If his recovery goes to plan, Tiger Roll will return to action in the Boyne Hurdle at Navan in February - a race he won last year - before bidding for a fifth Cheltenham Festival victory.
The usual suspects are up there, but things just don't seem to be clicking at all. Sportsmail examines. Trainer Lucinda Russell believes the low mileage on the clock of Grand National winner One For Arthur means he can still be a major force in big staying chases.
Nicky Morgan said she wants to 'build on the momentum' of the Women's World Cup and inspire wider audiences with achievements of female stars.
Pictured: Ellen White of England. Housing Secretary James Brokenshire pictured warned that with 13 MPs having already declared - and potentially more to follow - there could end up being more runners than the Grand National.
Greenwood has given the clearest indication yet that he is unlikely to yield to team of dual Grand National winner Tiger Roll by reducing his allotted weight he has to carry in next season's race.
But until yesterday, it was Hamlet without the prince. Enter Boris Johnson, centre stage. Typical of the man, there was no equivocation.
Tiger Roll's historic Grand National triumph was one of the greatest displays ever seen at Aintree.
This is very much a game of risk, go early and perhaps get a better price or wait until the day and get generally better terms.
Don't however wait too long to bet. This is the single biggest day of the year for betting companies and servers can become strained or overloaded the closer to the big race you get.
If you wait until the very last minute you may find yourself out of luck. I'm not going to pretend to have some magic formula to picking Grand National winners.
In reality this is one of the most random sporting events there is today and it can honestly be anyone's guess who will win.
Don't be told that if you just bet on the number, name, or jockey colours that you won't win, because even those who know everything about horse racing have little advantage with this race.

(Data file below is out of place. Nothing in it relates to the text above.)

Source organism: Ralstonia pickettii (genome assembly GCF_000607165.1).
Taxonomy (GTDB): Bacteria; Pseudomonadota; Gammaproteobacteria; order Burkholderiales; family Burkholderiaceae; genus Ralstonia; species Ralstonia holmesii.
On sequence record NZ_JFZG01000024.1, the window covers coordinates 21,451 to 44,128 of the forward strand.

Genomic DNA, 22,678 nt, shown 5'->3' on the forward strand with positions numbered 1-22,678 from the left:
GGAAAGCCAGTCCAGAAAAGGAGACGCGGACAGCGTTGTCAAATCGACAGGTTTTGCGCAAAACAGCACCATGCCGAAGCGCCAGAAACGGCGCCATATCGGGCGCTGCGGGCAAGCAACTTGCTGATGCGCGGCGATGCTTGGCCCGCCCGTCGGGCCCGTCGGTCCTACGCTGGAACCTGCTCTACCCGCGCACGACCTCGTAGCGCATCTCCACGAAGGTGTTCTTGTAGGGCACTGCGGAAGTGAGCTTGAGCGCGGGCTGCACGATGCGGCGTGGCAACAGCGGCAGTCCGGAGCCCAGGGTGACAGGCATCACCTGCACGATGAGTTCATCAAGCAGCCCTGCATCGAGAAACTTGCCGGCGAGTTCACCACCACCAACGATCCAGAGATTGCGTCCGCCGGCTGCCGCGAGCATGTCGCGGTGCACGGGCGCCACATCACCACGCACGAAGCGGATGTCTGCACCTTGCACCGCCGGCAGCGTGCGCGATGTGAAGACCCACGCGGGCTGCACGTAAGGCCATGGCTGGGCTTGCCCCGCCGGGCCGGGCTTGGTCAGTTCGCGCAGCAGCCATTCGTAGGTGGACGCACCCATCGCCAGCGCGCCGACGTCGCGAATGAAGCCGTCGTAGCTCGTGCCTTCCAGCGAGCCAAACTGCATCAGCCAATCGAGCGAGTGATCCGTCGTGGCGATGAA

If this were a prestigious flat race like the Epsom Derby then I could quite easily tell you three horses that are guaranteed to win the race between them.
This though is a thoroughbred race with a handful of horses over a mile on a flat surface in the middle of summer.
The Grand National is over four times as long and generally attracts bad weather and changeable conditions.
If you backed just the favourite each year you would be severely out of pocket over time. It therefore makes sense to pick horses that would have a good chance of winning on an uneventful day but also have attractive odds to make the bet more valuable.
For this reason many tend to back a range of horses, some amongst the favourites and others long shots. This is a good way of balancing risk.
Once you have found the horse you would like to back choose whether you would like to back the horse to win only or each-way. If you want to back the horse each way you are in effect placing two bets, one to win and one to place, this means your stake is doubled.
If you do bet each way and your horse wins you will be paid out on both bets. Which one of these you choose depends on the risk you want to take.
In general each-way bets are only worth it if the each-way part of the bet would cover your overall stake should the horse place.
All ante-post bets are taken at fixed price, however, if you are betting on the day you will need to decide whether to take the fixed price or starting price, often abbreviated to SP.
Should you take the fixed price then these are the odds you will get whatever happens, if you take the SP then you will be given the odds at the time your horse comes under starters orders.
If you are betting with a bookmaker with best price guarantee on the day then it generally makes sense to take the fixed price as the guarantee means if the starting price is higher then they will match it anyway.
This is win-win as if the starting price is lower you still get to keep the original fixed odds given to you at the time of bet placement.
Usually an online bookmaker will pay out within minutes of a bet settling, with the Grand National however you need to be patient.
The simple number of bets processed means it can take bookies a few hours to settle every wager placed. Best thing is to check back in the evening or the next day.
If you are worried check your bet history, if the bet is still classed as "unsettled" then it just hasn't been processed yet.
If you withdraw for the first time and your account was not verified on registration then you may need to send in ID documents before any withdrawal can be made.